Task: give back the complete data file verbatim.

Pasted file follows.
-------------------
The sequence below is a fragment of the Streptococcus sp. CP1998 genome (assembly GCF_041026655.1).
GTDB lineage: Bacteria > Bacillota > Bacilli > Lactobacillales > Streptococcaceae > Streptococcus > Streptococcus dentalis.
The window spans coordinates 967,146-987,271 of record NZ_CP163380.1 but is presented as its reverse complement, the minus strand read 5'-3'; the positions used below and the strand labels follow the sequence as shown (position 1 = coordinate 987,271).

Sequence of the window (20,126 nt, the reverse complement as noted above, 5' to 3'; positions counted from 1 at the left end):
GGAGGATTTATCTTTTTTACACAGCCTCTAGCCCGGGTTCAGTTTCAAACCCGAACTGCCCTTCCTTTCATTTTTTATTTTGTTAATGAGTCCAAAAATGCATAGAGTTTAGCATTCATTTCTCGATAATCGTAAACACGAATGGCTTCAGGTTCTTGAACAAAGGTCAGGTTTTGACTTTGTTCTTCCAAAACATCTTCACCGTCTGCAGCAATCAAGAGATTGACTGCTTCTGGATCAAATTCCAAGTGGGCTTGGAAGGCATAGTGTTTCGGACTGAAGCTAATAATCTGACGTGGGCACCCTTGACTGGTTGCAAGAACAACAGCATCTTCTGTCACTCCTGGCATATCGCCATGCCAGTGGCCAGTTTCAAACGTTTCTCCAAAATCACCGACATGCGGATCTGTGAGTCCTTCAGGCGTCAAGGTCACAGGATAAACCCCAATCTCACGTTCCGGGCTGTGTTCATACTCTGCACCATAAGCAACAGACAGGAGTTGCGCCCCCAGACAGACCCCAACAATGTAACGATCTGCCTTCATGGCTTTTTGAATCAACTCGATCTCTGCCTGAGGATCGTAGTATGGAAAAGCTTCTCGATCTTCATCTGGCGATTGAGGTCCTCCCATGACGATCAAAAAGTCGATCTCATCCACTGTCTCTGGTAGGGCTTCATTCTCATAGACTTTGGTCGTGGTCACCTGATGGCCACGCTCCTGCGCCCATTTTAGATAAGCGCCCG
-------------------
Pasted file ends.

The sequence below is a fragment of the Streptococcus sp. CP1998 genome (assembly GCF_041026655.1).
GTDB lineage: Bacteria > Bacillota > Bacilli > Lactobacillales > Streptococcaceae > Streptococcus > Streptococcus dentalis.
The window spans coordinates 967,146-987,271 of record NZ_CP163380.1 but is presented as its reverse complement, the minus strand read 5'-3'; the positions used below and the strand labels follow the sequence as shown (position 1 = coordinate 987,271).

Sequence of the window (20,126 nt, the reverse complement as noted above, 5' to 3'; positions counted from 1 at the left end):
GGAGGATTTATCTTTTTTACACAGCCTCTAGCCCGGGTTCAGTTTCAAACCCGAACTGCCCTTCCTTTCATTTTTTATTTTGTTAATGAGTCCAAAAATGCATAGAGTTTAGCATTCATTTCTCGATAATCGTAAACACGAATGGCTTCAGGTTCTTGAACAAAGGTCAGGTTTTGACTTTGTTCTTCCAAAACATCTTCACCGTCTGCAGCAATCAAGAGATTGACTGCTTCTGGATCAAATTCCAAGTGGGCTTGGAAGGCATAGTGTTTCGGACTGAAGCTAATAATCTGACGTGGGCACCCTTGACTGGTTGCAAGAACAACAGCATCTTCTGTCACTCCTGGCATATCGCCATGCCAGTGGCCAGTTTCAAACGTTTCTCCAAAATCACCGACATGCGGATCTGTGAGTCCTTCAGGCGTCAAGGTCACAGGATAAACCCCAATCTCACGTTCCGGGCTGTGTTCATACTCTGCACCATAAGCAACAGACAGGAGTTGCGCCCCCAGACAGACCCCAACAATGTAACGATCTGCCTTCATGGCTTTTTGAATCAACTCGATCTCTGCCTGAGGATCGTAGTATGGAAAAGCTTCTCGATCTTCATCTGGCGATTGAGGTCCTCCCATGACGATCAAAAAGTCGATCTCATCCACTGTCTCTGGTAGGGCTTCATTCTCATAGACTTTGGTCGTGGTCACCTGATGGCCACGCTCCTGCGCCCATTTTAGATAAGCGCCCG